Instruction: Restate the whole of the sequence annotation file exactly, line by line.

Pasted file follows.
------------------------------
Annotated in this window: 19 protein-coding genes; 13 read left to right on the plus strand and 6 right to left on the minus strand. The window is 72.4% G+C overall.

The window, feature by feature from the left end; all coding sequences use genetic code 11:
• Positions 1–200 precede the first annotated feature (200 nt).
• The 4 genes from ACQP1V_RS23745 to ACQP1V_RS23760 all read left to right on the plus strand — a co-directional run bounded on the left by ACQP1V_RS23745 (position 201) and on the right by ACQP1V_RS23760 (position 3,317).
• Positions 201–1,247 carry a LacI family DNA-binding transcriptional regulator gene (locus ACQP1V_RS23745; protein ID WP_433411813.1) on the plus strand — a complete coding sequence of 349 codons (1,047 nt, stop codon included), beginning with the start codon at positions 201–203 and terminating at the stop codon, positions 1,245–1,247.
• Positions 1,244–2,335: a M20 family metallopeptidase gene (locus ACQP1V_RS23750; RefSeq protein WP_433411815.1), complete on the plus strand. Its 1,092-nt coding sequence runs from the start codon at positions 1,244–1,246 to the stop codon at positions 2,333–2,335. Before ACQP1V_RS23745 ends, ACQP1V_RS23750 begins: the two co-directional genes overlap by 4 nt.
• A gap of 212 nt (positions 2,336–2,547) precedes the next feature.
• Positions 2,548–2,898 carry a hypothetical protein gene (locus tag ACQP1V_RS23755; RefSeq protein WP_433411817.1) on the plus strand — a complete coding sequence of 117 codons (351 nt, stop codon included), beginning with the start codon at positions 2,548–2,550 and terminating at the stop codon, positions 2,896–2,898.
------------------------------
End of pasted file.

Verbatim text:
Annotated in this window: 19 protein-coding genes; 13 read left to right on the plus strand and 6 right to left on the minus strand. The window is 72.4% G+C overall.

The window, feature by feature from the left end; all coding sequences use genetic code 11:
• Positions 1–200 precede the first annotated feature (200 nt).
• The 4 genes from ACQP1V_RS23745 to ACQP1V_RS23760 all read left to right on the plus strand — a co-directional run bounded on the left by ACQP1V_RS23745 (position 201) and on the right by ACQP1V_RS23760 (position 3,317).
• Positions 201–1,247 carry a LacI family DNA-binding transcriptional regulator gene (locus ACQP1V_RS23745; protein ID WP_433411813.1) on the plus strand — a complete coding sequence of 349 codons (1,047 nt, stop codon included), beginning with the start codon at positions 201–203 and terminating at the stop codon, positions 1,245–1,247.
• Positions 1,244–2,335: a M20 family metallopeptidase gene (locus ACQP1V_RS23750; RefSeq protein WP_433411815.1), complete on the plus strand. Its 1,092-nt coding sequence runs from the start codon at positions 1,244–1,246 to the stop codon at positions 2,333–2,335. Before ACQP1V_RS23745 ends, ACQP1V_RS23750 begins: the two co-directional genes overlap by 4 nt.
• A gap of 212 nt (positions 2,336–2,547) precedes the next feature.
• Positions 2,548–2,898 carry a hypothetical protein gene (locus tag ACQP1V_RS23755; RefSeq protein WP_433411817.1) on the plus strand — a complete coding sequence of 117 codons (351 nt, stop codon included), beginning with the start codon at positions 2,548–2,550 and terminating at the stop codon, positions 2,896–2,898.